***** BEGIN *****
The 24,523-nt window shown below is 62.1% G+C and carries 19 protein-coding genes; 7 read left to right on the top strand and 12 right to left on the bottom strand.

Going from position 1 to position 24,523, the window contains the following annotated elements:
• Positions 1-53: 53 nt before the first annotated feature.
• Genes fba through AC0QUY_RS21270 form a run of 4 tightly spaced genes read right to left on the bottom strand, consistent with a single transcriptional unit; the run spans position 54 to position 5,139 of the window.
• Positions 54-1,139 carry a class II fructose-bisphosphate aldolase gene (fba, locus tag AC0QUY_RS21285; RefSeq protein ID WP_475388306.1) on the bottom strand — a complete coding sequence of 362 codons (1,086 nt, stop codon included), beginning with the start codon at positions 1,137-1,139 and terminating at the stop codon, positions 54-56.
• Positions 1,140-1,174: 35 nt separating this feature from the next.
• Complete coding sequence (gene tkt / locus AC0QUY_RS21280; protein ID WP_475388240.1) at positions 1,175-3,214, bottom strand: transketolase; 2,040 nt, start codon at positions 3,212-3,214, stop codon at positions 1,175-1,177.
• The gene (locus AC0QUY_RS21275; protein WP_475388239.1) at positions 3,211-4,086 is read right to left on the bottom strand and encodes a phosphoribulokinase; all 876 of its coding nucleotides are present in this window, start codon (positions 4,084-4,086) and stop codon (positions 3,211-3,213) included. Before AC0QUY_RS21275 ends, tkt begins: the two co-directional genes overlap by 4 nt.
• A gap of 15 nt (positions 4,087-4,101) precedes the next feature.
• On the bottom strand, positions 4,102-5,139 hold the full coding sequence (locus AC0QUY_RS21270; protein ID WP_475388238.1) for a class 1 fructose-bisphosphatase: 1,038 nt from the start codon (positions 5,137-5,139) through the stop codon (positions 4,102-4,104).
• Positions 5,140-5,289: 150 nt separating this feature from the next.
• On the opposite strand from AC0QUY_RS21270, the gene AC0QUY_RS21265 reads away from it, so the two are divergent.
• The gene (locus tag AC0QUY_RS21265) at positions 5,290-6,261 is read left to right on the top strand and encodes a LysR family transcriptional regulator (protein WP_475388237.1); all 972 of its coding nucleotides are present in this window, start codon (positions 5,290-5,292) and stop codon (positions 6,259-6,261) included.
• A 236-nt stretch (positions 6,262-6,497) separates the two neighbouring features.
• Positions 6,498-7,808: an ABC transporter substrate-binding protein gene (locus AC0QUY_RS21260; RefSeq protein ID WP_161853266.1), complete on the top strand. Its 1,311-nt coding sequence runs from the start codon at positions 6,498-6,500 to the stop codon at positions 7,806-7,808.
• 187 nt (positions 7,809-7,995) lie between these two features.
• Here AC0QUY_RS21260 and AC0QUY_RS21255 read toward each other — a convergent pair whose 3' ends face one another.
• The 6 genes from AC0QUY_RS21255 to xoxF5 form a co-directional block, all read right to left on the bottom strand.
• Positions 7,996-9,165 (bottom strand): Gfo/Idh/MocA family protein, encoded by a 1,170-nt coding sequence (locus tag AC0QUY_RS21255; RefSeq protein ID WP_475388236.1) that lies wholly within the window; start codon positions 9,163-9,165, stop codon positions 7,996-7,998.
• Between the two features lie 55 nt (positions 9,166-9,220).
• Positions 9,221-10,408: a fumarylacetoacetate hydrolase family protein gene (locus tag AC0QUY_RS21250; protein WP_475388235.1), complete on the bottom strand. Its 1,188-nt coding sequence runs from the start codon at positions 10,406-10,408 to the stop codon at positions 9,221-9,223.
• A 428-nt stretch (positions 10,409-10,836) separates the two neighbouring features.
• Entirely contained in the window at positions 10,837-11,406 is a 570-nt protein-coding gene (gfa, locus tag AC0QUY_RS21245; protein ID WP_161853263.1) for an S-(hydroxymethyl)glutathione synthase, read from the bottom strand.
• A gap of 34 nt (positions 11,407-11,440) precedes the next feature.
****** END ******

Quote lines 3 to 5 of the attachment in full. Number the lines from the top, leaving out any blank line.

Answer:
• Positions 1-53: 53 nt before the first annotated feature.
• Genes fba through AC0QUY_RS21270 form a run of 4 tightly spaced genes read right to left on the bottom strand, consistent with a single transcriptional unit; the run spans position 54 to position 5,139 of the window.
• Positions 54-1,139 carry a class II fructose-bisphosphate aldolase gene (fba, locus tag AC0QUY_RS21285; RefSeq protein ID WP_475388306.1) on the bottom strand — a complete coding sequence of 362 codons (1,086 nt, stop codon included), beginning with the start codon at positions 1,137-1,139 and terminating at the stop codon, positions 54-56.